WRIGHT-PATTERSON AIR FORCE BASE — The United States is fast approaching the one-year anniversary of the first coronavirus infection on the country. Such an anniversary is an unwelcome reminder for the millions of people who have endured sickness, as well as economic hardship, and mental health problems. For members of the military, the last of these is critical, particularly given statistical data from last year.
A September report by the Associated Press indicated that rates of suicide amongst members of the military had increased by almost 20 percent. Causes of mental illness and suicide are complex, and it is impossible to pin these numbers solely on the COVID-19 pandemic, according to Army and Air Force officials. However, those same officials told the AP that lockdowns, quarantines, and lack of childcare have “strained an already strained force.”
Locally, Wright-Patterson Air Force Base has reflected efforts by the military to combat the soul-sucking isolation that COVID-19 has necessitated. In a December conference call with the Ohio Business Roundtable, Col. Patrick Miller voiced his distaste for the term “social distancing,” instead preferring the phrase “physically distanced, but socially connected.”
From what information is publicly available, that strategy appears to be doing some good.
“Here, we haven’t seen anything higher than average numbers of folks coming to see us,” said Capt. Aaron Esche, a staff psychologist at Wright-Patt Medical Center. Esche serves as director of psychological health, and make sure top officials at Wright-Patt are aware of mental health issues on the installation.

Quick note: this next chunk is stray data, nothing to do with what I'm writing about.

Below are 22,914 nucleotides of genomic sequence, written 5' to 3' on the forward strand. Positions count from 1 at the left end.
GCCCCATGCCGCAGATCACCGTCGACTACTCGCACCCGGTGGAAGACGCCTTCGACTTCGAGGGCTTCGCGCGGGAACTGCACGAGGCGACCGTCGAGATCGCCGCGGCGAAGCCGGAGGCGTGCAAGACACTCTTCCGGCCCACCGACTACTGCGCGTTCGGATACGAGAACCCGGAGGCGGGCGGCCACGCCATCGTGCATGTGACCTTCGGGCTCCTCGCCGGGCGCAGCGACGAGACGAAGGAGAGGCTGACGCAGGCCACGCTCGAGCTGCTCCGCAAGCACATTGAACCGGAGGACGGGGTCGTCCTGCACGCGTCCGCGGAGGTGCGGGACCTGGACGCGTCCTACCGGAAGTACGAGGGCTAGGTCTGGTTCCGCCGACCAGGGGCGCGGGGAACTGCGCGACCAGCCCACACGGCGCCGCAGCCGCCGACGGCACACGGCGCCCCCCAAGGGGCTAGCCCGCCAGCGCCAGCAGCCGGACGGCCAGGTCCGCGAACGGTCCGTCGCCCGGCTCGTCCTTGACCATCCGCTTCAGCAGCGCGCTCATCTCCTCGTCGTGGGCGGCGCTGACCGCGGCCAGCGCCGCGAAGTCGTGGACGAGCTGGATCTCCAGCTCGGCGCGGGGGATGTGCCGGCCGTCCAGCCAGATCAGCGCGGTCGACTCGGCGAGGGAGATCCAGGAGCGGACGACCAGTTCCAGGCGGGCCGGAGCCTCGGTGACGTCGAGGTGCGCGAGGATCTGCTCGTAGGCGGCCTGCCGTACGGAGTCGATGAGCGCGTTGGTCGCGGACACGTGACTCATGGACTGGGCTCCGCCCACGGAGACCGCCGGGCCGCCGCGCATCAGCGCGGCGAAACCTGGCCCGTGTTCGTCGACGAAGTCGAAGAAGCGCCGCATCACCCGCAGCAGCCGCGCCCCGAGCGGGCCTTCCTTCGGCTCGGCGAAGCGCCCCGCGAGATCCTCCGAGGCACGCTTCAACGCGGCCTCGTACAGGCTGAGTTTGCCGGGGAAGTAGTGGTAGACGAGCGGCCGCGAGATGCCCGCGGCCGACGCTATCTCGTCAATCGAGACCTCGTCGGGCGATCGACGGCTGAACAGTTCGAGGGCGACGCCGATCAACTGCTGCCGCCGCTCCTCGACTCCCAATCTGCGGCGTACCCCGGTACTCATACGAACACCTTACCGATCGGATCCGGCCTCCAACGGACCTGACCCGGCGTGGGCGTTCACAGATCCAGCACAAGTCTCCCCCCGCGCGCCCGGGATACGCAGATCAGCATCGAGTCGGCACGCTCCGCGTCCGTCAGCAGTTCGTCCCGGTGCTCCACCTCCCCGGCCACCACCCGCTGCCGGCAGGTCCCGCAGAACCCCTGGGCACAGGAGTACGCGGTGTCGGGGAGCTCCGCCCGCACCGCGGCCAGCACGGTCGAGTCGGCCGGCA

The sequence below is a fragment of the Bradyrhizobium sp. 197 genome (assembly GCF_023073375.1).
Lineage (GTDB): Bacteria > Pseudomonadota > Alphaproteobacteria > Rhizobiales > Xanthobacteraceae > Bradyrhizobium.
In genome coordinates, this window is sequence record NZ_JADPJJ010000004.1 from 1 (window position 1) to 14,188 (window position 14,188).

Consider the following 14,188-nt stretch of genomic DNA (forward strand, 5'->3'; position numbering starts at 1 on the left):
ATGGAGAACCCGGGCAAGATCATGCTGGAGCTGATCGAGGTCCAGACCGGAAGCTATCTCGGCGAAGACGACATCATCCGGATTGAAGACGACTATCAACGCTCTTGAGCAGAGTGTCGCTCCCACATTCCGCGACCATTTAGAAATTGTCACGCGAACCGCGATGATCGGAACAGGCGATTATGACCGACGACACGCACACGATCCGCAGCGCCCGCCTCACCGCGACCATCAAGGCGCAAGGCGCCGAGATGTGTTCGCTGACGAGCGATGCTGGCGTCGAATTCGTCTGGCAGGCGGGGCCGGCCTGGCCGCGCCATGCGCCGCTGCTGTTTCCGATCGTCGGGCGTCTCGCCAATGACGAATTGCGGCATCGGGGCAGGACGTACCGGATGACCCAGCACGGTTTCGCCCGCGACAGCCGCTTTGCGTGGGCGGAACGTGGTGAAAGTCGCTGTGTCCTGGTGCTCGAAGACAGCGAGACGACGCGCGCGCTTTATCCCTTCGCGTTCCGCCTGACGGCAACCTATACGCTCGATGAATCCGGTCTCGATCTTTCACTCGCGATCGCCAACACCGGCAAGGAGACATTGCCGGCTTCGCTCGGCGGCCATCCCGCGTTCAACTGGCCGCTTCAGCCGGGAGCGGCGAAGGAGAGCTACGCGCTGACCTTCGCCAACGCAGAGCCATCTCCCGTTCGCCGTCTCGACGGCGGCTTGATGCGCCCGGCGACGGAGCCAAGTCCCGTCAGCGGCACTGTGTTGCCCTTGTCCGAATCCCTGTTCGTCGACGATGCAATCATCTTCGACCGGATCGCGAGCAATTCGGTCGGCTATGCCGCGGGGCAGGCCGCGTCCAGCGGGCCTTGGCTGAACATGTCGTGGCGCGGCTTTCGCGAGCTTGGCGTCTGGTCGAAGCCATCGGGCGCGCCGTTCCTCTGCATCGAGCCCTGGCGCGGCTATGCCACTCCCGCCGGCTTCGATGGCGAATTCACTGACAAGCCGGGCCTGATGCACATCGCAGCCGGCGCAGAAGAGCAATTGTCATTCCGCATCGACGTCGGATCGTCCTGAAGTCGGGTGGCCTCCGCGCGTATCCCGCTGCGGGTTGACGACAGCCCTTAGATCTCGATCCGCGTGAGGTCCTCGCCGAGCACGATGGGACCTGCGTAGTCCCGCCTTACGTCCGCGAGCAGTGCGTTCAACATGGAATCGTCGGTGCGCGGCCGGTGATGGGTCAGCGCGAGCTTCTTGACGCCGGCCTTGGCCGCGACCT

“People are stressed, sure, but it hasn’t translated much to higher than usual patients or the types of cases that we see,” Esche added.
Heath McNaughton, community support coordinator and resilience program manager at Wright-Patterson, noted that his agency’s role is to ensure airmen have the tools to adapt and overcome. Part of this included the transition to virtual tools.
“It’s kind of odd, from a helping agency perspective,” he said. “We had to immediately shift to a lot of digital platforms. We took off with that right off the bat, because social connectedness is really important.”
McNaughton added that younger airmen seemed to adapt better to the situation.
“Generationally speaking, younger airmen are more resilient because they’re kind of used to this already, interacting digitally,” he said.
Despite this, airmen are being encouraged to look out for each other, which involves being proactive in the digital space. Such sentiments have been echoed by leaders at the national level, as discussion around mental health and well-being have begun to permeate the highest levels of the military.
“The Air Force as a whole has been pushing connectedness well before COVID. It’s important, yes, but how do we navigate that, with physical interaction no longer being the standard?” McNaughton said.
In the digital space, one of the biggest tools for team leaders to check on their colleagues is also one of the simplest.
“You’ve got to actually ask people to turn their cameras on,” McNaughton said. “Being in meetings, discussions, and trying not to hide. Teams having that wellness check.”